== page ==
Is sulphur worthwhile in early applications?
BEFORE ordering next years fertiliser, consider whether including sulphur in early season applications is worthwhile, advises Devon independent consultant John Morgan.
"Atmospheric deposition has declined as the industrial sector has reduced emissions. In 1999 it was 15% of that in 1980," he says.
Deficiency is now becoming common in grassland, according to Mr Morgan. Soil type and location are the best indicators of likely deficiencies. "Sandy, shallow or medium soils that are low in organic matter are at most risk because the form of sulphur used by the crop is leached. Crops may also have pale leaves and stunted growth."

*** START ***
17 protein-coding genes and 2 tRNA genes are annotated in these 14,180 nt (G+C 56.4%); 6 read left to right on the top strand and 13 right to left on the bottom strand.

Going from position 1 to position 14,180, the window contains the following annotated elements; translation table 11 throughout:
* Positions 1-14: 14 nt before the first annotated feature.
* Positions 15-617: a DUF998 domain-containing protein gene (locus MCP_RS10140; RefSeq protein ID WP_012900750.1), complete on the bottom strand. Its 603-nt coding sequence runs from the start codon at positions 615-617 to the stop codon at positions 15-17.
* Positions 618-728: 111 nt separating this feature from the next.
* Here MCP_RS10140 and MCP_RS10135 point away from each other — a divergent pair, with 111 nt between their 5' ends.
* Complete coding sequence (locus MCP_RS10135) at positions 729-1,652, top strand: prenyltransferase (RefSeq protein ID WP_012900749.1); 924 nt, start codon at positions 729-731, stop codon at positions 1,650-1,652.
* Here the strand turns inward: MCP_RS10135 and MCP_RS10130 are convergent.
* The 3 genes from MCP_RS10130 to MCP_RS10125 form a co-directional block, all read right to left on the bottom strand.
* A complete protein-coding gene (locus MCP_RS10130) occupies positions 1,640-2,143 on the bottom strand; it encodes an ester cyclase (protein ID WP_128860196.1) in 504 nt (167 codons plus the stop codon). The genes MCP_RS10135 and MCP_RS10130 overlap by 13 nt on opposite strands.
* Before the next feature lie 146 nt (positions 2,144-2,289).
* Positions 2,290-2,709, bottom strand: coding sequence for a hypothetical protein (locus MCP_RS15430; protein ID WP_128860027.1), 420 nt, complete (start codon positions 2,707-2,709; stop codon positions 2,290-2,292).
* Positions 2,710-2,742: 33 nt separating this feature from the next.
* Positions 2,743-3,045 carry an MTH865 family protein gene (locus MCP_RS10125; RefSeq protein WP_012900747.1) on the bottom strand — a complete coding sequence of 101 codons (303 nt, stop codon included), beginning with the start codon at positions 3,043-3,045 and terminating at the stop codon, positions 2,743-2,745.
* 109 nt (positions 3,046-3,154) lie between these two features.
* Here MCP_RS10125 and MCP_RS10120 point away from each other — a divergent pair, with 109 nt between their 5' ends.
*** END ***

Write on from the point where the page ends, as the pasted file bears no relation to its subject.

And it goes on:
In grass, it is often second cut on farms using high nitrogen rates that show this pale colour, he says. However, problems are seen in first cuts on the most vulnerable soils.
A leaf test can also help identify the need for sulphur. An improved test has recently been developed by the Institute of Arable Crops Research, Rothamsted (Arable, p54). *